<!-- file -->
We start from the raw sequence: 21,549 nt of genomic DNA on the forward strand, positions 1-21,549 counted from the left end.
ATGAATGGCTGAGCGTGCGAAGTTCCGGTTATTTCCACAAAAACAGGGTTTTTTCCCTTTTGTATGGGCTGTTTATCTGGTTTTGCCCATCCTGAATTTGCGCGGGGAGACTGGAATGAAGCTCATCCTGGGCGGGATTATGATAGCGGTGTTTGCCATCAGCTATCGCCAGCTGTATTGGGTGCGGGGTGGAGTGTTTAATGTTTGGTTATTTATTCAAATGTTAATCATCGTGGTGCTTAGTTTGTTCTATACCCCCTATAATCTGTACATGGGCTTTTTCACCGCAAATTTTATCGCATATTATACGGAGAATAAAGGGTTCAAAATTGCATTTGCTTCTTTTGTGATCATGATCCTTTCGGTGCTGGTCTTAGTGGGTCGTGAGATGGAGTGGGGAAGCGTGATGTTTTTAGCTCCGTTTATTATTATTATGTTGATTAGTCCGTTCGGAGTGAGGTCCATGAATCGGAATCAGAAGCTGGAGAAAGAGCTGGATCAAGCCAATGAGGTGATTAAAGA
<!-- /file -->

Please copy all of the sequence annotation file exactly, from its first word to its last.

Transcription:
We start from the raw sequence: 21,549 nt of genomic DNA on the forward strand, positions 1-21,549 counted from the left end.
ATGAATGGCTGAGCGTGCGAAGTTCCGGTTATTTCCACAAAAACAGGGTTTTTTCCCTTTTGTATGGGCTGTTTATCTGGTTTTGCCCATCCTGAATTTGCGCGGGGAGACTGGAATGAAGCTCATCCTGGGCGGGATTATGATAGCGGTGTTTGCCATCAGCTATCGCCAGCTGTATTGGGTGCGGGGTGGAGTGTTTAATGTTTGGTTATTTATTCAAATGTTAATCATCGTGGTGCTTAGTTTGTTCTATACCCCCTATAATCTGTACATGGGCTTTTTCACCGCAAATTTTATCGCATATTATACGGAGAATAAAGGGTTCAAAATTGCATTTGCTTCTTTTGTGATCATGATCCTTTCGGTGCTGGTCTTAGTGGGTCGTGAGATGGAGTGGGGAAGCGTGATGTTTTTAGCTCCGTTTATTATTATTATGTTGATTAGTCCGTTCGGAGTGAGGTCCATGAATCGGAATCAGAAGCTGGAGAAAGAGCTGGATCAAGCCAATGAGGTGATTAAAGA